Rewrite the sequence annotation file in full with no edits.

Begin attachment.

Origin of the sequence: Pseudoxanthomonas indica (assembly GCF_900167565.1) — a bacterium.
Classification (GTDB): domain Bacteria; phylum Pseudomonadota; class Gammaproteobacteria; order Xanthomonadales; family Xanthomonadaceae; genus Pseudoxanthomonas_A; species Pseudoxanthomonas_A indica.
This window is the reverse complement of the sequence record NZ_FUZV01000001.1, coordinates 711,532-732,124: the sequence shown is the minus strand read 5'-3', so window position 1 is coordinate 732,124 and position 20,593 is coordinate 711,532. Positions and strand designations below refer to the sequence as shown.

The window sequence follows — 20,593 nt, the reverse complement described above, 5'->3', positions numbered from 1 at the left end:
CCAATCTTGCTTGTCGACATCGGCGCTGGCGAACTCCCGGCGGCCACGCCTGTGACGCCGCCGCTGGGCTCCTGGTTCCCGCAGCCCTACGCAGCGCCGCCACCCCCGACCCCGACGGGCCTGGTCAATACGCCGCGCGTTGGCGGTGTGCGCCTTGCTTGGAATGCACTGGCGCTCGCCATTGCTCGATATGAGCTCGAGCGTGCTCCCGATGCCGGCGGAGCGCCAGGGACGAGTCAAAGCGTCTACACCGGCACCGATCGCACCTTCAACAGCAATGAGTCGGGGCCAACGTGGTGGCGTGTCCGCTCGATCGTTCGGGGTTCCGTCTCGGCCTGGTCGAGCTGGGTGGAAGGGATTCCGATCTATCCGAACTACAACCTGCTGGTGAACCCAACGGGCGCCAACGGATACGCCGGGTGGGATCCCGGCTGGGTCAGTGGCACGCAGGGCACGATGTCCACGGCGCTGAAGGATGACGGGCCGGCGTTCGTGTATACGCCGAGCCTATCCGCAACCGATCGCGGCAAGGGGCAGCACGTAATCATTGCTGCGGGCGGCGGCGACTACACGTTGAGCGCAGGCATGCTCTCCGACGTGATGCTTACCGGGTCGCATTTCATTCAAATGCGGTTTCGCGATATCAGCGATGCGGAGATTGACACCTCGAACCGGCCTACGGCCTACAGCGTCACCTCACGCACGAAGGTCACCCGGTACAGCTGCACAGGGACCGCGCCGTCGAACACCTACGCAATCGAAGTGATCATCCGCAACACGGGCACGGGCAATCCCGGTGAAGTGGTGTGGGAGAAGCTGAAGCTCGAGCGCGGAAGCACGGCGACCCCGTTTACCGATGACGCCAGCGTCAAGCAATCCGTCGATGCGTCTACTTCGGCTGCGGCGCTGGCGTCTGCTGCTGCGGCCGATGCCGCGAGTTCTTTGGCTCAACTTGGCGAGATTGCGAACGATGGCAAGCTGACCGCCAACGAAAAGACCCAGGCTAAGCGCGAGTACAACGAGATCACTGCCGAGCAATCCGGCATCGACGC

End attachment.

Origin of the sequence: Pseudoxanthomonas indica (assembly GCF_900167565.1) — a bacterium.
Classification (GTDB): domain Bacteria; phylum Pseudomonadota; class Gammaproteobacteria; order Xanthomonadales; family Xanthomonadaceae; genus Pseudoxanthomonas_A; species Pseudoxanthomonas_A indica.
This window is the reverse complement of the sequence record NZ_FUZV01000001.1, coordinates 711,532-732,124: the sequence shown is the minus strand read 5'-3', so window position 1 is coordinate 732,124 and position 20,593 is coordinate 711,532. Positions and strand designations below refer to the sequence as shown.

The window sequence follows — 20,593 nt, the reverse complement described above, 5'->3', positions numbered from 1 at the left end:
CCAATCTTGCTTGTCGACATCGGCGCTGGCGAACTCCCGGCGGCCACGCCTGTGACGCCGCCGCTGGGCTCCTGGTTCCCGCAGCCCTACGCAGCGCCGCCACCCCCGACCCCGACGGGCCTGGTCAATACGCCGCGCGTTGGCGGTGTGCGCCTTGCTTGGAATGCACTGGCGCTCGCCATTGCTCGATATGAGCTCGAGCGTGCTCCCGATGCCGGCGGAGCGCCAGGGACGAGTCAAAGCGTCTACACCGGCACCGATCGCACCTTCAACAGCAATGAGTCGGGGCCAACGTGGTGGCGTGTCCGCTCGATCGTTCGGGGTTCCGTCTCGGCCTGGTCGAGCTGGGTGGAAGGGATTCCGATCTATCCGAACTACAACCTGCTGGTGAACCCAACGGGCGCCAACGGATACGCCGGGTGGGATCCCGGCTGGGTCAGTGGCACGCAGGGCACGATGTCCACGGCGCTGAAGGATGACGGGCCGGCGTTCGTGTATACGCCGAGCCTATCCGCAACCGATCGCGGCAAGGGGCAGCACGTAATCATTGCTGCGGGCGGCGGCGACTACACGTTGAGCGCAGGCATGCTCTCCGACGTGATGCTTACCGGGTCGCATTTCATTCAAATGCGGTTTCGCGATATCAGCGATGCGGAGATTGACACCTCGAACCGGCCTACGGCCTACAGCGTCACCTCACGCACGAAGGTCACCCGGTACAGCTGCACAGGGACCGCGCCGTCGAACACCTACGCAATCGAAGTGATCATCCGCAACACGGGCACGGGCAATCCCGGTGAAGTGGTGTGGGAGAAGCTGAAGCTCGAGCGCGGAAGCACGGCGACCCCGTTTACCGATGACGCCAGCGTCAAGCAATCCGTCGATGCGTCTACTTCGGCTGCGGCGCTGGCGTCTGCTGCTGCGGCCGATGCCGCGAGTTCTTTGGCTCAACTTGGCGAGATTGCGAACGATGGCAAGCTGACCGCCAACGAAAAGACCCAGGCTAAGCGCGAGTACAACGAGATCACTGCCGAGCAATCCGGCATCGACGC